The text of a letter to Congress signed by 80 CEOs, first published in The Wall Street Journal, asks for a number of actions to be taken soon so the economy will not be ruined, now and in the future. Most members of Congress will have trouble deciphering the document, which contains suggestions that have been pressed on them many times, but that they do not appear to understand. Other, more literate members, will ball up the letter and stick it in some dark drawer. These more intelligent members understand that to vote for many of the provisions in the letter could cost them their jobs, their chance to side with the presidential candidate fielded by their party, or their standing among their party’s elite. Put another way, the opinions of CEOs do not matter any more than those of blue-collar workers. They may even matter less, given the size of the blue-collar population.
The core of the letter reads:
Policy makers should acknowledge that our growing debt is a serious threat to the economic well-being and security of the United States.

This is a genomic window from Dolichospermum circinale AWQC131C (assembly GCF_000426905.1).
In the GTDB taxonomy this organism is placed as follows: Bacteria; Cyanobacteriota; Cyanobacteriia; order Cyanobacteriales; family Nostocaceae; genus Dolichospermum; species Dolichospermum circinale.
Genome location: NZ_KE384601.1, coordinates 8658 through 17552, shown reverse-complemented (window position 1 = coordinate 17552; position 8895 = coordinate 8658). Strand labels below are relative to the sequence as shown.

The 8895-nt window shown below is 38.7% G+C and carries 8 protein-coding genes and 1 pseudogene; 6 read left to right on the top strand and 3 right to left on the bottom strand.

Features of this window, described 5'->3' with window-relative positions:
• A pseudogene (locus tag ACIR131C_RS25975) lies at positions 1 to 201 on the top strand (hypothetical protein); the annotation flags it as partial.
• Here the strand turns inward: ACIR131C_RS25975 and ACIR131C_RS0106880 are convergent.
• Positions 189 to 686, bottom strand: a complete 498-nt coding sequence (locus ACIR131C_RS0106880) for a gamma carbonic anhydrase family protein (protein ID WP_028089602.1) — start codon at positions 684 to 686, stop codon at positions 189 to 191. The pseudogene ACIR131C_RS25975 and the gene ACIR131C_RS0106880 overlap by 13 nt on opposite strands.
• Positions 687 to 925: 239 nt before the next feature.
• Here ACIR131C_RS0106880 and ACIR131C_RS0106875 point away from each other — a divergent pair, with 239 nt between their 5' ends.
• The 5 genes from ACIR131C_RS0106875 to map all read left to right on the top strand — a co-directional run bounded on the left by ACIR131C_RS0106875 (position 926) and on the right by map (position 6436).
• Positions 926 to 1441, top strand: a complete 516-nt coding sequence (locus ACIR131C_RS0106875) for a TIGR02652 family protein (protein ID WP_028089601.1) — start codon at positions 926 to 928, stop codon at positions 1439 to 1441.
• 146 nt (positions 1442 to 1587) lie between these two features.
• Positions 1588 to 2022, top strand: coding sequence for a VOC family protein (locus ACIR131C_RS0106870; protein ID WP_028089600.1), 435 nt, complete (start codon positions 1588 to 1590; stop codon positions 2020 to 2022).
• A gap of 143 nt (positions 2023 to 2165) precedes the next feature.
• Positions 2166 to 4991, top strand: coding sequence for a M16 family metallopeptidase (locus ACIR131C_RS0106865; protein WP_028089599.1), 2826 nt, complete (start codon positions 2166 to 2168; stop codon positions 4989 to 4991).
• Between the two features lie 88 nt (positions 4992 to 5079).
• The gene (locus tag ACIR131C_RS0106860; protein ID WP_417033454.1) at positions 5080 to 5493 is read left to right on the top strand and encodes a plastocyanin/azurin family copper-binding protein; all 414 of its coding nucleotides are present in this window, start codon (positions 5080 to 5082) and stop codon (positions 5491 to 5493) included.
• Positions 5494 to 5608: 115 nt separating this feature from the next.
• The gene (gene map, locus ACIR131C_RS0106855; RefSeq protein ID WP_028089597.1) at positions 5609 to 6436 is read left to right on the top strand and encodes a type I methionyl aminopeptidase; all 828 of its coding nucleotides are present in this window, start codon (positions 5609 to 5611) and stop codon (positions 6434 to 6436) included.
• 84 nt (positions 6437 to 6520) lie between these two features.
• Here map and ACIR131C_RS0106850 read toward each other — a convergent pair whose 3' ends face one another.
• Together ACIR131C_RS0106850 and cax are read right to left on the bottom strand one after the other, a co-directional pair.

It is urgent and essential that we put in place a plan to fix America’s debt. An effective plan must stabilize the debt as a share of the economy, and put it on a downward path.
This plan should be enacted now, but implemented gradually to protect the fragile economic recovery and to give Americans time to prepare for the changes in the federal budget.
Specifically, it must be understood, according to the letter, that the major causes and solutions of these issues are within entitlement programs, the tax code and Social Security. Without major alterations in these, America’s financial future is seriously threatened.
Scores of economists, tax experts, people from the Congressional Budget Office and average citizens have climbed the steps of the Capitol to make similar complaints and offer similar suggestions to those made by the CEOs. The reactions among congressmen has been the same. In public, members of each party blame the other for gridlock. Many members can see the fiscal cliff, and in some cases understand its implications, and many believe it will do extreme economic damage. But better to be elected than to salvage what growth the U.S. economy has mustered.
The CEO letter is hardly worth the paper it is written on.
Douglas A. McIntyre